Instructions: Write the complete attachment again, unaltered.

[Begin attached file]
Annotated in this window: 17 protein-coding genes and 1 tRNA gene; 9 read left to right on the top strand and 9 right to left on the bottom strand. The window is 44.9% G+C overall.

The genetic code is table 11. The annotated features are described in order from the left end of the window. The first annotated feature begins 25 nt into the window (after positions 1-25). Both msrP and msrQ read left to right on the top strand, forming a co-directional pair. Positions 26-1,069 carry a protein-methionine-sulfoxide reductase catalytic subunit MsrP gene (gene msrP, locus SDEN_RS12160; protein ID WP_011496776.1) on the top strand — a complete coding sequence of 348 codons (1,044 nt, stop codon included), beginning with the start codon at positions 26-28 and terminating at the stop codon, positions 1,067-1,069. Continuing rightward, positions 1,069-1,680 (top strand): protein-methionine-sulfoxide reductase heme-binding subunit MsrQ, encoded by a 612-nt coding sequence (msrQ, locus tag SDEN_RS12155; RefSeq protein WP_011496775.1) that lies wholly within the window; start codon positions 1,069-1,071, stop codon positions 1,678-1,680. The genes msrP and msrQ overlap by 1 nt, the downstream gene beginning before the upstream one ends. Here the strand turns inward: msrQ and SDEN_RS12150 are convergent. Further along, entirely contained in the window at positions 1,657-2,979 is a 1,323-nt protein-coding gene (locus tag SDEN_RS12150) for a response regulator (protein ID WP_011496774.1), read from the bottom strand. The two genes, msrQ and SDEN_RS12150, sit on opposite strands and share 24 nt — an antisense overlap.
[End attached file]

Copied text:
Annotated in this window: 17 protein-coding genes and 1 tRNA gene; 9 read left to right on the top strand and 9 right to left on the bottom strand. The window is 44.9% G+C overall.

The genetic code is table 11. The annotated features are described in order from the left end of the window. The first annotated feature begins 25 nt into the window (after positions 1-25). Both msrP and msrQ read left to right on the top strand, forming a co-directional pair. Positions 26-1,069 carry a protein-methionine-sulfoxide reductase catalytic subunit MsrP gene (gene msrP, locus SDEN_RS12160; protein ID WP_011496776.1) on the top strand — a complete coding sequence of 348 codons (1,044 nt, stop codon included), beginning with the start codon at positions 26-28 and terminating at the stop codon, positions 1,067-1,069. Continuing rightward, positions 1,069-1,680 (top strand): protein-methionine-sulfoxide reductase heme-binding subunit MsrQ, encoded by a 612-nt coding sequence (msrQ, locus tag SDEN_RS12155; RefSeq protein WP_011496775.1) that lies wholly within the window; start codon positions 1,069-1,071, stop codon positions 1,678-1,680. The genes msrP and msrQ overlap by 1 nt, the downstream gene beginning before the upstream one ends. Here the strand turns inward: msrQ and SDEN_RS12150 are convergent. Further along, entirely contained in the window at positions 1,657-2,979 is a 1,323-nt protein-coding gene (locus tag SDEN_RS12150) for a response regulator (protein ID WP_011496774.1), read from the bottom strand. The two genes, msrQ and SDEN_RS12150, sit on opposite strands and share 24 nt — an antisense overlap.